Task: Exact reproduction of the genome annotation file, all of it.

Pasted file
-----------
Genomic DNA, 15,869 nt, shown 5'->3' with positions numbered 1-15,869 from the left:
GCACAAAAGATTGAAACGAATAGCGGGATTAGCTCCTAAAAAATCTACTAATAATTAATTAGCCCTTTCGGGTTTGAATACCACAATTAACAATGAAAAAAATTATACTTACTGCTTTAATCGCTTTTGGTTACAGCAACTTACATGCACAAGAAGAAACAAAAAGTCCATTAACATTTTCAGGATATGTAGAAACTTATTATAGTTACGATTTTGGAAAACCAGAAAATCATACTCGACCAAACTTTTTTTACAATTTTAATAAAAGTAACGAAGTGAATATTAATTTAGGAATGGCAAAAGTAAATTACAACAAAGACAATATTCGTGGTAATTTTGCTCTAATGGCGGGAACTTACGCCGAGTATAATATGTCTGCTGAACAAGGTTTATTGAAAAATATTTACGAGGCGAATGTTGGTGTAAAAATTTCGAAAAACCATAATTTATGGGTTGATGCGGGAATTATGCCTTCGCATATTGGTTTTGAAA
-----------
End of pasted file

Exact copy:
Genomic DNA, 15,869 nt, shown 5'->3' with positions numbered 1-15,869 from the left:
GCACAAAAGATTGAAACGAATAGCGGGATTAGCTCCTAAAAAATCTACTAATAATTAATTAGCCCTTTCGGGTTTGAATACCACAATTAACAATGAAAAAAATTATACTTACTGCTTTAATCGCTTTTGGTTACAGCAACTTACATGCACAAGAAGAAACAAAAAGTCCATTAACATTTTCAGGATATGTAGAAACTTATTATAGTTACGATTTTGGAAAACCAGAAAATCATACTCGACCAAACTTTTTTTACAATTTTAATAAAAGTAACGAAGTGAATATTAATTTAGGAATGGCAAAAGTAAATTACAACAAAGACAATATTCGTGGTAATTTTGCTCTAATGGCGGGAACTTACGCCGAGTATAATATGTCTGCTGAACAAGGTTTATTGAAAAATATTTACGAGGCGAATGTTGGTGTAAAAATTTCGAAAAACCATAATTTATGGGTTGATGCGGGAATTATGCCTTCGCATATTGGTTTTGAAA